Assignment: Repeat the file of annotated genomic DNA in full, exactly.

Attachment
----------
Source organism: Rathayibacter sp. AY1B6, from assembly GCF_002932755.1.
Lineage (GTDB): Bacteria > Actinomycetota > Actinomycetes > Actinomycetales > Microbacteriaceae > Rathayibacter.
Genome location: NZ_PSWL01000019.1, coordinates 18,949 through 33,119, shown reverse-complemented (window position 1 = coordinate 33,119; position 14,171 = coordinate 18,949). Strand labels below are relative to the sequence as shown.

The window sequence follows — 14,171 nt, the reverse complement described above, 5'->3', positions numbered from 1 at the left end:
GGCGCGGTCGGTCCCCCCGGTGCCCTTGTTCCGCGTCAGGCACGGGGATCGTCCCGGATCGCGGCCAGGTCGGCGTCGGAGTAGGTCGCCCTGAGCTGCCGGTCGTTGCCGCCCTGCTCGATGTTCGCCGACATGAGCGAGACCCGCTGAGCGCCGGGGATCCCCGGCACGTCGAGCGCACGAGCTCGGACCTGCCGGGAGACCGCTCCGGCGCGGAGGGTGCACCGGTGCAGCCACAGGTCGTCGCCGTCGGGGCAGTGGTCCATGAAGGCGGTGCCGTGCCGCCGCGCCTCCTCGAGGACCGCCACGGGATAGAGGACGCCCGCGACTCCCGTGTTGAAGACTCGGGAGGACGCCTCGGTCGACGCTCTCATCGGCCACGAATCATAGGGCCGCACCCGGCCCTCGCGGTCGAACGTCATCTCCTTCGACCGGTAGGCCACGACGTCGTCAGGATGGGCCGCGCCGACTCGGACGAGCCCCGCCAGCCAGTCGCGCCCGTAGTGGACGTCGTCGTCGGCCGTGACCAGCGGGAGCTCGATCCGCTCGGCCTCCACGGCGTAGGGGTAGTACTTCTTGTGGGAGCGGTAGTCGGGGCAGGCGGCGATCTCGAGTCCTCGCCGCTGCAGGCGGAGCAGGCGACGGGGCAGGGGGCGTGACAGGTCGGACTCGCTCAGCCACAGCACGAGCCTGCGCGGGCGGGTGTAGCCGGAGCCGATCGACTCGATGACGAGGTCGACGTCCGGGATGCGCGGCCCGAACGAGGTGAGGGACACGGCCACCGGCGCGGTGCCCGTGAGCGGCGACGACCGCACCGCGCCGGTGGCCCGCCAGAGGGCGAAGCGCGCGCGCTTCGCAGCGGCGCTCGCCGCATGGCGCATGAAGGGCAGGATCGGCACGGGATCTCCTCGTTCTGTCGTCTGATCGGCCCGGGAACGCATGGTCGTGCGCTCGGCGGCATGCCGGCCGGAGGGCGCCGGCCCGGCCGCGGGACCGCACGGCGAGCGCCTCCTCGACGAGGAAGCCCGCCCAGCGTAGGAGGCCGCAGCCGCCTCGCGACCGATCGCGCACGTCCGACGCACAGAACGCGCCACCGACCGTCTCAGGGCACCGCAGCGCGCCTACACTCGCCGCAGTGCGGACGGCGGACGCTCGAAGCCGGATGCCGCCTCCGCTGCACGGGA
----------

Source organism: Rathayibacter sp. AY1B6, from assembly GCF_002932755.1.
Lineage (GTDB): Bacteria > Actinomycetota > Actinomycetes > Actinomycetales > Microbacteriaceae > Rathayibacter.
Genome location: NZ_PSWL01000019.1, coordinates 18,949 through 33,119, shown reverse-complemented (window position 1 = coordinate 33,119; position 14,171 = coordinate 18,949). Strand labels below are relative to the sequence as shown.

The window sequence follows — 14,171 nt, the reverse complement described above, 5'->3', positions numbered from 1 at the left end:
GGCGCGGTCGGTCCCCCCGGTGCCCTTGTTCCGCGTCAGGCACGGGGATCGTCCCGGATCGCGGCCAGGTCGGCGTCGGAGTAGGTCGCCCTGAGCTGCCGGTCGTTGCCGCCCTGCTCGATGTTCGCCGACATGAGCGAGACCCGCTGAGCGCCGGGGATCCCCGGCACGTCGAGCGCACGAGCTCGGACCTGCCGGGAGACCGCTCCGGCGCGGAGGGTGCACCGGTGCAGCCACAGGTCGTCGCCGTCGGGGCAGTGGTCCATGAAGGCGGTGCCGTGCCGCCGCGCCTCCTCGAGGACCGCCACGGGATAGAGGACGCCCGCGACTCCCGTGTTGAAGACTCGGGAGGACGCCTCGGTCGACGCTCTCATCGGCCACGAATCATAGGGCCGCACCCGGCCCTCGCGGTCGAACGTCATCTCCTTCGACCGGTAGGCCACGACGTCGTCAGGATGGGCCGCGCCGACTCGGACGAGCCCCGCCAGCCAGTCGCGCCCGTAGTGGACGTCGTCGTCGGCCGTGACCAGCGGGAGCTCGATCCGCTCGGCCTCCACGGCGTAGGGGTAGTACTTCTTGTGGGAGCGGTAGTCGGGGCAGGCGGCGATCTCGAGTCCTCGCCGCTGCAGGCGGAGCAGGCGACGGGGCAGGGGGCGTGACAGGTCGGACTCGCTCAGCCACAGCACGAGCCTGCGCGGGCGGGTGTAGCCGGAGCCGATCGACTCGATGACGAGGTCGACGTCCGGGATGCGCGGCCCGAACGAGGTGAGGGACACGGCCACCGGCGCGGTGCCCGTGAGCGGCGACGACCGCACCGCGCCGGTGGCCCGCCAGAGGGCGAAGCGCGCGCGCTTCGCAGCGGCGCTCGCCGCATGGCGCATGAAGGGCAGGATCGGCACGGGATCTCCTCGTTCTGTCGTCTGATCGGCCCGGGAACGCATGGTCGTGCGCTCGGCGGCATGCCGGCCGGAGGGCGCCGGCCCGGCCGCGGGACCGCACGGCGAGCGCCTCCTCGACGAGGAAGCCCGCCCAGCGTAGGAGGCCGCAGCCGCCTCGCGACCGATCGCGCACGTCCGACGCACAGAACGCGCCACCGACCGTCTCAGGGCACCGCAGCGCGCCTACACTCGCCGCAGTGCGGACGGCGGACGCTCGAAGCCGGATGCCGCCTCCGCTGCACGGGA